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07 August, 2023

Reimagining a Cape Town icon

The Silo Hotel

The seeds of transformation

It is not often that an icon is reinvented, and it’s even rarer for this to happen in such a spectacular way as the conversion of Cape Town’s Grain Silo building into the Zeitz MOCAA Museum of Contemporary African Art, and The Silo Hotel.

Construction of the grain silos and elevator tower at the V&A Waterfront began in 1921 with the aim of creating an export facility for locally grown grain, and to support local farmers and the Table Bay area’s economy. The Grain Silo opened for business in 1924, and that November, the first ship set sail for Europe carrying a cargo of grain from Cape Town. (Incidentally, the name of that pioneering vessel lives on in the name of The Willaston Bar in The Silo Hotel).

The Grain Silo was unmissable – at 57m high, it was the tallest building in Cape Town for over 50 years. Originally painted a yellow colour, it was visible from miles out to sea, and served as a welcome sign for weary mariners.

Pictured: The historic Grain Silo

A new life

Changes in agriculture and global trade meant that the Grain Silo became less useful over time. The last consignment of grain was shipped out in 1995, and ultimately the building was decommissioned six years later. From this point on, it began to fall into disrepair and soon became derelict.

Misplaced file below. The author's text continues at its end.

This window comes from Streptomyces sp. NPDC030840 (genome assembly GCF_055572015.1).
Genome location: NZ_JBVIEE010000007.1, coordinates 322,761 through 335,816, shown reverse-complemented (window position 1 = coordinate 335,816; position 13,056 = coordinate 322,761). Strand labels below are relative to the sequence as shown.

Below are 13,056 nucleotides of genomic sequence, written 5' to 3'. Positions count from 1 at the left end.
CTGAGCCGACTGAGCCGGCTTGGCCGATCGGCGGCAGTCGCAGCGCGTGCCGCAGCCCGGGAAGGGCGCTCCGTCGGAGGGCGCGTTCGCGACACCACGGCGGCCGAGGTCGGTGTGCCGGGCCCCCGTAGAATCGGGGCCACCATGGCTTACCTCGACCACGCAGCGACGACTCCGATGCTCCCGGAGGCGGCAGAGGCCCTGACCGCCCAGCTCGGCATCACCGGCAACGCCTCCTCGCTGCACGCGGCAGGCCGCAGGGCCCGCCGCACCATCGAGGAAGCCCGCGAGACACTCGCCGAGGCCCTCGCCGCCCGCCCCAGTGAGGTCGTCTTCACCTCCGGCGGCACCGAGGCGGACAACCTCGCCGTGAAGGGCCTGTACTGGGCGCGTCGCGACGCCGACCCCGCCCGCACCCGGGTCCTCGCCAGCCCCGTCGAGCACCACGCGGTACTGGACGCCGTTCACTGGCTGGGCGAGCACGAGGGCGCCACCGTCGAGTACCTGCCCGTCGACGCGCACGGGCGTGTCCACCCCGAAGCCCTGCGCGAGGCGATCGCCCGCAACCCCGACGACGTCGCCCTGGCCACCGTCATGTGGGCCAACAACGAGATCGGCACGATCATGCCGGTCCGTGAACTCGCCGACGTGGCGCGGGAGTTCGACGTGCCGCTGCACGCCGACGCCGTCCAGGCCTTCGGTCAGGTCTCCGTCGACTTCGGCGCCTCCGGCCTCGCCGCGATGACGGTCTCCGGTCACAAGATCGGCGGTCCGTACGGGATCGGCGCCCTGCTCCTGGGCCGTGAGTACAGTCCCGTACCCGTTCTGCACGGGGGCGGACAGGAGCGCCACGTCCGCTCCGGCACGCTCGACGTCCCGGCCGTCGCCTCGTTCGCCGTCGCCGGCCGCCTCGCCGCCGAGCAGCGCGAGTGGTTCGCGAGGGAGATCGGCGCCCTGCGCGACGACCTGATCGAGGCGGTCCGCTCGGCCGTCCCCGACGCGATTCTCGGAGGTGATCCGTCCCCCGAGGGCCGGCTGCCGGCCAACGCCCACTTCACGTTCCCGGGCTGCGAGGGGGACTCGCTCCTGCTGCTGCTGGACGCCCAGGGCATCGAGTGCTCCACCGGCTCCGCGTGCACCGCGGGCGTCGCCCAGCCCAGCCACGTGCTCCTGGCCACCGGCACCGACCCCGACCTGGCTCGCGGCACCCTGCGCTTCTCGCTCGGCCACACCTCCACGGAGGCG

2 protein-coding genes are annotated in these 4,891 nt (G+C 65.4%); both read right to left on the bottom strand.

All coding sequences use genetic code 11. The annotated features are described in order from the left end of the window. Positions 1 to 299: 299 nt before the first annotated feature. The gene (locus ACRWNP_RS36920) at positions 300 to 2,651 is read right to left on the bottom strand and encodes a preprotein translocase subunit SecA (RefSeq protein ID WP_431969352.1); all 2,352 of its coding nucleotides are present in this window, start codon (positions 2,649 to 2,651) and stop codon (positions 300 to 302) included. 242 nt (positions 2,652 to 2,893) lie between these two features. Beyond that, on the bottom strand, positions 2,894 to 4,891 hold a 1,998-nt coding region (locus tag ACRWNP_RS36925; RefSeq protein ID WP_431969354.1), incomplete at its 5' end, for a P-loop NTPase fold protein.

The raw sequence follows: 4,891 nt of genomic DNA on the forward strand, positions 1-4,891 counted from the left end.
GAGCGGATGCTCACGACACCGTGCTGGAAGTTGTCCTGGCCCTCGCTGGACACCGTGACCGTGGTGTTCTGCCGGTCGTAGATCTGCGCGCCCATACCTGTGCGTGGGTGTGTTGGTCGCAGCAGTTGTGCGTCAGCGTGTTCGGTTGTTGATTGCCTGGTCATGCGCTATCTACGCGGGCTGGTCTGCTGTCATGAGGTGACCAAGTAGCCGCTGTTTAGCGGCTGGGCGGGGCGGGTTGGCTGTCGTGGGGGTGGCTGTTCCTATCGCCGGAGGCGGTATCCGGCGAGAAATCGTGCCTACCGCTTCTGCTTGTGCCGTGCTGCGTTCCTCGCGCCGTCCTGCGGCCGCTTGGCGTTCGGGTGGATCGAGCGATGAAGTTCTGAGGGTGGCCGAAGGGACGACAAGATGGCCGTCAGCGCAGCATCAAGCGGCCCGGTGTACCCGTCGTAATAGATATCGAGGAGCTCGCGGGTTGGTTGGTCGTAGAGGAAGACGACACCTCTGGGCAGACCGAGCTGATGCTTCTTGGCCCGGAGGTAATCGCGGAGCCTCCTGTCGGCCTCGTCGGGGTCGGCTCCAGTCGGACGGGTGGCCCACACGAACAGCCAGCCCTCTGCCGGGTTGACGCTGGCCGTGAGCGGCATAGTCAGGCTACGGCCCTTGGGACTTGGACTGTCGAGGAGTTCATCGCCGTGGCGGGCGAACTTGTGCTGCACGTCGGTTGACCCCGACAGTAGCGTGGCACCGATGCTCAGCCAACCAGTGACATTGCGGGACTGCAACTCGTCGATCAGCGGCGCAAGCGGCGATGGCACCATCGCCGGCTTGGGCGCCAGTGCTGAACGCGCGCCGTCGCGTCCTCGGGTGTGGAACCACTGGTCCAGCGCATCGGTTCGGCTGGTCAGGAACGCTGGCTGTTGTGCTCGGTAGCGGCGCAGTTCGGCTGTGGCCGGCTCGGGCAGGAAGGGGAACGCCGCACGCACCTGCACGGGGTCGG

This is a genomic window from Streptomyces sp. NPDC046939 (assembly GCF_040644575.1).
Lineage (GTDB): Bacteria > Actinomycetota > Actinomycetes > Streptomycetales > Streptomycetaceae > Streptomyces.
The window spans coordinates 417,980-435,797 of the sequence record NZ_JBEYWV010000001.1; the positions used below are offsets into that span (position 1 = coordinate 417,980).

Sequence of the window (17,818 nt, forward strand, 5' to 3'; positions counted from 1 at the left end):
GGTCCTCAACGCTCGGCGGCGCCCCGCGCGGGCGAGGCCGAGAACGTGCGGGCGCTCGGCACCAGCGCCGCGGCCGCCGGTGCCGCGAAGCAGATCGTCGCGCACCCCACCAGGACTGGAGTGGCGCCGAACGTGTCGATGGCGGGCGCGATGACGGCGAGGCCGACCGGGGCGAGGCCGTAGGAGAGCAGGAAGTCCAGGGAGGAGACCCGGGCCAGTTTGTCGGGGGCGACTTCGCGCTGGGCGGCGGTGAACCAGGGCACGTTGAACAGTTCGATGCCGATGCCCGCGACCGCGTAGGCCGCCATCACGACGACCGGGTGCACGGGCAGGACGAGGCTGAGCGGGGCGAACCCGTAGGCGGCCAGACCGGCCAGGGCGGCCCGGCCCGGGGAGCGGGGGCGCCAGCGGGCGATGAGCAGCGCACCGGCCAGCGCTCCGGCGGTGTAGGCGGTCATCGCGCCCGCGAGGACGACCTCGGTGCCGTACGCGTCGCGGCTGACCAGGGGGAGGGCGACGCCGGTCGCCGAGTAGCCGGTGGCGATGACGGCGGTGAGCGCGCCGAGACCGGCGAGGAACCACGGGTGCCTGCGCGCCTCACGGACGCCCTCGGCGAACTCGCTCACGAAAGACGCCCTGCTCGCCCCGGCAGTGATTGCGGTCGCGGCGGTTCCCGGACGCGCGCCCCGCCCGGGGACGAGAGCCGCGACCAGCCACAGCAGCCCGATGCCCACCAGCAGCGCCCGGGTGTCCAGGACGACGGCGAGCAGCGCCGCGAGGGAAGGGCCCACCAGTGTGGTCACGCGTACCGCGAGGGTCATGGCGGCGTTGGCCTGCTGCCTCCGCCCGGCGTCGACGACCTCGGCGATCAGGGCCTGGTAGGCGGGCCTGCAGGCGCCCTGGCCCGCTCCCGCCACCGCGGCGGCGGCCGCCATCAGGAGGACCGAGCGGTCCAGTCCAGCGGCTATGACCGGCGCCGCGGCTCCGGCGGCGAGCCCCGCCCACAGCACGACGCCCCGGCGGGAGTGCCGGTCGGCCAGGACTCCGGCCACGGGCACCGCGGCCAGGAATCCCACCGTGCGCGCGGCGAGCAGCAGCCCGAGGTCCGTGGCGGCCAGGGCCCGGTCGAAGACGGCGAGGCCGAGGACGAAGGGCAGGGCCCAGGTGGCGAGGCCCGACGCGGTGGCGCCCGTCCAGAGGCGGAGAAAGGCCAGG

Award-winning London architect Thomas Heatherwick was first shown the Grain Silo in 2006, and it’s clear that the seeds of an idea were sown at that precise moment. By 2014, Heatherwick’s design concept – which would see the 42 original silos – essentially giant concrete tubes carved into some 6000m2 (64 600 sq.ft.) of gallery and atrium space.

These spaces, which were once used to hold and grade maize from all over South Africa, would instead host vital displays of contemporary artworks created by artists in Africa and the diaspora, as a way of ensuring that African stories would be told by African voices and images.

Pictured: A train offloading grain at the historic Grain Silo


The past is revealed

During the renovations, a further link to Cape Town’s rich history was uncovered. Excavations revealed a shipwreck (estimated to be at least 200 years old, and showing how the shoreline has fluctuated over the centuries) was discovered. Confirming Cape Town’s longstanding status as a trading post and site of special strategic value (as well as an arts hotspot), both coconut shells and cannonballs were found among the timbers of the long-lost ship.

Before Zeitz MOCAA opened in 2017, the vestiges of the original yellow paint were removed to reveal the wonderfully weathered concrete surface beneath. One of the most distinctive features of the new building is the presence of the unique pillow windows, all of which were manufactured in South Africa. Each of the 82 windows is made up of 56 hand-cut glass panes, and had to be lifted into place by crane.

Pictured: The Silo Hotel’s iconic pillowed-glass windows

An icon reimagined

In a neat coincidence, construction of the Grain Silo in the 1920s and its repurposing and renovation in the 2010s took around five years. The six floors above the Zeitz MOCAA became The Silo Hotel, one of the jewels in The Royal Portfolio crown, which opened in March 2017. With Thomas Heatherwick as the architect and Liz Biden as the interior designer, The Silo Hotel is the crowning glory of the reimagined Grain Silo. In this way, one Cape Town icon has become two, and a place forever associated with seeds has grown into something entirely unexpected, and entirely wonderful.

Pictured: The Silo Hotel

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